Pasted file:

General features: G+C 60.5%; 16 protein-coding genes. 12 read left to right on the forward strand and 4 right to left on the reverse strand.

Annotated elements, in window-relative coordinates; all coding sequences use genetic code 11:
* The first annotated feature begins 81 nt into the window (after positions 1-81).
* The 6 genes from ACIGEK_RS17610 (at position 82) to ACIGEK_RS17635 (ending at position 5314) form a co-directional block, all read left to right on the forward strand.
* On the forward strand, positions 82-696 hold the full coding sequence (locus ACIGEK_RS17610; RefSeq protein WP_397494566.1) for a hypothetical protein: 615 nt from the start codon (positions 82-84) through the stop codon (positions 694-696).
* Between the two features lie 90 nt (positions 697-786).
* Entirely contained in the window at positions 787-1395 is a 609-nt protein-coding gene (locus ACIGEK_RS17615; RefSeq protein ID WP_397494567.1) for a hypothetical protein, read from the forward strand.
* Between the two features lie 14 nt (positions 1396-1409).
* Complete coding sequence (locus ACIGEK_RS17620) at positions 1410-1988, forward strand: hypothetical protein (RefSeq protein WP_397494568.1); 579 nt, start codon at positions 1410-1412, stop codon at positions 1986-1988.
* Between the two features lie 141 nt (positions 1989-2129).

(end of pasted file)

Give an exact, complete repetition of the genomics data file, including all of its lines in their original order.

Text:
General features: G+C 60.5%; 16 protein-coding genes. 12 read left to right on the forward strand and 4 right to left on the reverse strand.

Annotated elements, in window-relative coordinates; all coding sequences use genetic code 11:
* The first annotated feature begins 81 nt into the window (after positions 1-81).
* The 6 genes from ACIGEK_RS17610 (at position 82) to ACIGEK_RS17635 (ending at position 5314) form a co-directional block, all read left to right on the forward strand.
* On the forward strand, positions 82-696 hold the full coding sequence (locus ACIGEK_RS17610; RefSeq protein WP_397494566.1) for a hypothetical protein: 615 nt from the start codon (positions 82-84) through the stop codon (positions 694-696).
* Between the two features lie 90 nt (positions 697-786).
* Entirely contained in the window at positions 787-1395 is a 609-nt protein-coding gene (locus ACIGEK_RS17615; RefSeq protein ID WP_397494567.1) for a hypothetical protein, read from the forward strand.
* Between the two features lie 14 nt (positions 1396-1409).
* Complete coding sequence (locus ACIGEK_RS17620) at positions 1410-1988, forward strand: hypothetical protein (RefSeq protein WP_397494568.1); 579 nt, start codon at positions 1410-1412, stop codon at positions 1986-1988.
* Between the two features lie 141 nt (positions 1989-2129).